Continuing my series on the interesting deaths of my Dead People, today I thought I would share with you the tragic loss of a young wife and mother, my third-great-grandmother, Elizabeth Parsons.
Elizabeth John (nee Parsons), a young wife and mother, arrived in Sydney on 23 January 1887 with her two daughters, Gwilymia and Emily, aboard the steamship Port Victor. They were travelling to join their husband and father, William John, and had departed as steerage passengers from Plymouth on 3 December 1886.
According to the passenger list of the Port Victor, their second daughter, Emily, was born in America in about 1885, but I am yet to confirm this with any certaintity. According to the same list Elizabeth could neither read nor write.
Only ten months after her arrival in New South Wales, Elizabeth died tragically at the age of 26, the cause of death: "Anaemia, Parturition" - she is one of countless women who have died in the endeavour to bring forth life. There is no record of the child she died giving birth too, so we must assume that this child died too. According to her death certificate, the length of her illness was two weeks. Oh, how she must have suffered.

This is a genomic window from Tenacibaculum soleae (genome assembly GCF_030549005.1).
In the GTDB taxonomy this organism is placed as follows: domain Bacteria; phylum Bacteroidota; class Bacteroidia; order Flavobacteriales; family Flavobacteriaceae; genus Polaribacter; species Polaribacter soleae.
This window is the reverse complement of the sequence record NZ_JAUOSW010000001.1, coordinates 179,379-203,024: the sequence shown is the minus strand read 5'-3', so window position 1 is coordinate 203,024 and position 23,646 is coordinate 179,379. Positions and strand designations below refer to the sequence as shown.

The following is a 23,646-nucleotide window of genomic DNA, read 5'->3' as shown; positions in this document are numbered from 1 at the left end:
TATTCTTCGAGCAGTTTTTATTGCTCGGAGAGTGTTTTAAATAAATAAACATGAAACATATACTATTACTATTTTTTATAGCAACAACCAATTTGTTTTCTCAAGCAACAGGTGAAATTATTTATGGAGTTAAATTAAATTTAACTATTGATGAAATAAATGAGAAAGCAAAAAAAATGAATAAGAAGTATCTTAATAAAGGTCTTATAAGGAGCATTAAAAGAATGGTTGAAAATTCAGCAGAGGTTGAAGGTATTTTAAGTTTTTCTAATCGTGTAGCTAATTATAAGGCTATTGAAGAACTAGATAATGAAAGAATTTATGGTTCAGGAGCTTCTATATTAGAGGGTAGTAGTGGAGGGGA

William John and Elizabeth Parsons had married on 11 December 1879 at the Carmel Baptist Chapel in Pontypridd, Glamorgan. Their first daughter, Gwilymia was born on 1 May 1880 in Llantrisant, Glamorgan. Eleven months later, they are listed in the 1881 Welsh Census as living in Brynsadler, Llantrisant
. William's occupation is "General Labourer".
Elizabeth Parsons was born in Wiltshire, the daughter of Reuben Parsons and his wife Susannah Wright, both of whom outlived their daughter. I have found them in the 1901 Census, aged 71 and 61, caring for two of their grandchildren - Mary A Parsons (aged 11) and Thomas J Davies (aged 9).
A note on the names mentioned above:
- I have used the spelling "Gwilymia", as found on her birth certificate.
- I have used "William", although he was also known as "Gwilym"